The Woody Allen Factor

CANNES, FRANCE- MAY 15 : Director Woody Allen attends the ‘Irrational Man’ photo-call during the 68th Cannes Film Festival on May 15, 2015 in Cannes, France. Photography ID: 80414958 Copyright: arp (editorial use only)

An article in the Chicago Tribune, ‘I am ashamed I did this’: Stars reflect on — and rethink — working with Woody Allen, got me thinking about some things I have been chewing on but have been too reticent to explore publicly. Woody Allen, of course, has been the subject of rumors and outright allegations of sexually inappropriate behavior, but he has skated past these allegations like a Teflon President. It seems obvious, doesn’t it, that these allegations should be revisited in light of the recent trend in exposing sexual abuse that have been long hidden in the shadows?

Indeed, the article linked above suggests that time has come. Or should come. But what has taken so long? That seems to be the question of the day as these allegations come tumbling out from all corners.

Woody Allen is famous for his neurotic humor that permeates his acting and directing. He has long been a Hollywood insider, an icon over which the industry has gushed for decades for his innovative, creative and unique style. I never liked it and have never understood the infatuation people have with Woody Allen, and that may color my view of him. More on that later.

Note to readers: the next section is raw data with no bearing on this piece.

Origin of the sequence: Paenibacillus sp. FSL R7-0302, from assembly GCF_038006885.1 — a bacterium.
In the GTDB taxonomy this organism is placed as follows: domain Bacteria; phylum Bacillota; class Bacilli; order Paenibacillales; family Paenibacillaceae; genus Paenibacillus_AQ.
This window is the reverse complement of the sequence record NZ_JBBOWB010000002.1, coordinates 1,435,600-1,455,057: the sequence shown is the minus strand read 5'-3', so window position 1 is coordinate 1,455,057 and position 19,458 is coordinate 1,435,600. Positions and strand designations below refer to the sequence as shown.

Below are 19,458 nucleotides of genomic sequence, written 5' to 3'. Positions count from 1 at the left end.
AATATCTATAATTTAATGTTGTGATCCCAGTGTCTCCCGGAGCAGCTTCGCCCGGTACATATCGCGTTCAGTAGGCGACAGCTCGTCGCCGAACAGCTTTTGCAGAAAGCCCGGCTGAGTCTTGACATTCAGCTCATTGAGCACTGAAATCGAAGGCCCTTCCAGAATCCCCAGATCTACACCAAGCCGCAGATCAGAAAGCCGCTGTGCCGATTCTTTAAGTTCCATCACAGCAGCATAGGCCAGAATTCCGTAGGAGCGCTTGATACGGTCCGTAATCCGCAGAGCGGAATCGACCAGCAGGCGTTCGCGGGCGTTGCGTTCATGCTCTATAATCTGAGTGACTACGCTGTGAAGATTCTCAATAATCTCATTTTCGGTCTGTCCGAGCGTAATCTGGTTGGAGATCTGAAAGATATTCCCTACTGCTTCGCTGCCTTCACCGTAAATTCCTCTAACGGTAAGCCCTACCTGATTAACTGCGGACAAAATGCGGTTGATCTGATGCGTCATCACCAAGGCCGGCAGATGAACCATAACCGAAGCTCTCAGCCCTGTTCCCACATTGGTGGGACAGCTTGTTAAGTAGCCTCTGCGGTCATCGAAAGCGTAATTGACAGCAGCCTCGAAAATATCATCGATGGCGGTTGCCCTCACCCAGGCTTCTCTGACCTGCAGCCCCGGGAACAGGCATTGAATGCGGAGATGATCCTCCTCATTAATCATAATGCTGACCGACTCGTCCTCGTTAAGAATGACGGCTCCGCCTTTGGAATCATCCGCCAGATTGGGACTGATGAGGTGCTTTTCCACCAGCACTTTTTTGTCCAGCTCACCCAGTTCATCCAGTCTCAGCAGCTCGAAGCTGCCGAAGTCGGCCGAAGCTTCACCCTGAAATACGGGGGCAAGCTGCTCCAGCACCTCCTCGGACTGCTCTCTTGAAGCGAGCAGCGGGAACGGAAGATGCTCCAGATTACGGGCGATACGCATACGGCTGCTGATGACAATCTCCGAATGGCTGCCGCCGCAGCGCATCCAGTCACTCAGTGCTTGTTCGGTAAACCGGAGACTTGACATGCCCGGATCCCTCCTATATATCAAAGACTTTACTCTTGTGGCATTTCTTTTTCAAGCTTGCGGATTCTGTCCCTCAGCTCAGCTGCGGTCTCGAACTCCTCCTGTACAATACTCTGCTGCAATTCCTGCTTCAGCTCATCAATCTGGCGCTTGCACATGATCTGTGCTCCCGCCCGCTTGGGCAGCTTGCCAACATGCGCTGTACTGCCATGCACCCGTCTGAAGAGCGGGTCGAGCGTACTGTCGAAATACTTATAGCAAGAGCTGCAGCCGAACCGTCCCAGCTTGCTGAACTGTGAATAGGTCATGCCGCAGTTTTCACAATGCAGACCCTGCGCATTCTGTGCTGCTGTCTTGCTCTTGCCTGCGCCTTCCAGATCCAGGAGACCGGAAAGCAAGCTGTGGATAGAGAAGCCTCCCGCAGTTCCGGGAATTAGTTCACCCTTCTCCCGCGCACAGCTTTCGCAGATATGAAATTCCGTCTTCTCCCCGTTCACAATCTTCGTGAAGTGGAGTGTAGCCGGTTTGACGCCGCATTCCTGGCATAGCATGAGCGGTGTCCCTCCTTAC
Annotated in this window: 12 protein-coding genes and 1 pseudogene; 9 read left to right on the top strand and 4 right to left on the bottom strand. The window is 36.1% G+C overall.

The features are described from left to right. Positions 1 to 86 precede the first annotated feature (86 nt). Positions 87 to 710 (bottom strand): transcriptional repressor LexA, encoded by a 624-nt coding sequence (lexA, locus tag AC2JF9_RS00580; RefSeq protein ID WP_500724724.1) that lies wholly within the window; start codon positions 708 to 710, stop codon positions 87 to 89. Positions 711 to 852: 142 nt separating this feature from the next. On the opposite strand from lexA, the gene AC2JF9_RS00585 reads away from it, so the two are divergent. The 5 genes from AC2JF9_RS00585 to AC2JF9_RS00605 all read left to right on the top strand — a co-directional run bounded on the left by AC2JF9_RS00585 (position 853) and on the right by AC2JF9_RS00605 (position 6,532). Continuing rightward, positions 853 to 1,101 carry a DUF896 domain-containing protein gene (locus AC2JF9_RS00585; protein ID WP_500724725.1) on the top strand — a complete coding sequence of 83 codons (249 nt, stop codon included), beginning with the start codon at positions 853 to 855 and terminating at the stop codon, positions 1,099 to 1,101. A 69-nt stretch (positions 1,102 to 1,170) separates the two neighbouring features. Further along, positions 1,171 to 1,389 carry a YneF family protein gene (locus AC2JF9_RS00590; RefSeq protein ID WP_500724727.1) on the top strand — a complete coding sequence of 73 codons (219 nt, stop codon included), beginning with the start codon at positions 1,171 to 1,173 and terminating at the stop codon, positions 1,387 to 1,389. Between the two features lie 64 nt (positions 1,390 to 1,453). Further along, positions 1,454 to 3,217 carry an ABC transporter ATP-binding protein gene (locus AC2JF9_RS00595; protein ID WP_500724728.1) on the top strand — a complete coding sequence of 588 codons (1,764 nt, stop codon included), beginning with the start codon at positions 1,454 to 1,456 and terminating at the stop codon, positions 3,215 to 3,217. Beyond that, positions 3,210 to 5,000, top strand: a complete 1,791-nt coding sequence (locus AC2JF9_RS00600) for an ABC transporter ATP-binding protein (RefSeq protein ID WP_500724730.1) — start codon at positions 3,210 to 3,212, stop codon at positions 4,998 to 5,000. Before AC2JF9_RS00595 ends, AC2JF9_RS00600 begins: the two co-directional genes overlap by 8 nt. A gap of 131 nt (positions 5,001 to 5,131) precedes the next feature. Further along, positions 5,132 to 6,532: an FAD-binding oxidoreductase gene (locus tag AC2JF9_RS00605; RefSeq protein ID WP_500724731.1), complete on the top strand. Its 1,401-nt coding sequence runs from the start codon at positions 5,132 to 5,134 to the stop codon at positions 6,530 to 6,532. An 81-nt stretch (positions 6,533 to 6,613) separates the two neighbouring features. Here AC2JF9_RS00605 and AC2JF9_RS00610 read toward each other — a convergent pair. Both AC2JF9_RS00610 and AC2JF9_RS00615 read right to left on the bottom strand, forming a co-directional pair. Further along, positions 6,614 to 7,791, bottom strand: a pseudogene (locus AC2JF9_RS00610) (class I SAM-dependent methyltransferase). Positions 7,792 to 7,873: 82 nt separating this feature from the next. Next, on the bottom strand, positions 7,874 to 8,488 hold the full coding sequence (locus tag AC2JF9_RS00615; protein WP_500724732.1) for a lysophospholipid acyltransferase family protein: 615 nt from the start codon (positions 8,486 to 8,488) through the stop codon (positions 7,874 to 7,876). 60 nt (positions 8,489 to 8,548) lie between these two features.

Woody Allen is also famous for his marriages to Diane Keaton and Mia Farrow and another, more unusual relationship. Woody Allen began a dating relationship with Soon-Yi Previn while he was also dating her adoptive mother, Mia Farrow. Woody Allen characterized the relationship as a “fling” that turned into more than a fling. (See Woody Allen’s relationship with Soon-Yi is creepier than you could imagine)

Previn was 21 when they started their “fling” and Woody Allen was 56. That makes him 35 years her senior for those who are mathematically challenged. (I had to do the math.) They were 26 and 61 when they married in 1997. Allen started the fling when he was already dating Previn’s mother, and the “fling” started with a father/daughter-like relationship!

Woody Allen claims the relationship “worked” because “I was paternal. She responded to someone paternal.” (See the NPR interview in 2015.)

Let the sink in.

In that same interview, Woody Allen was asked whether the allegations of sexually abusing his daughter, Dylan Farrow, affected his movie career. Allen’s response? “I would say no. I always had a small audience.”

Let that one sink in too. This was just two years ago!

Imagine an interviewer daring to ask that question post Harvey Weinstein! Imagine Weinstein giving that response….

In the midst of the interview Woody Allen said his biggest regret was not graduating from college, and he nonchalantly admits to viewing women as “temporary fixtures” but says he changed and “learned empathy” as he got older.

The interview ended with the question, “What do you want to be remembered for?”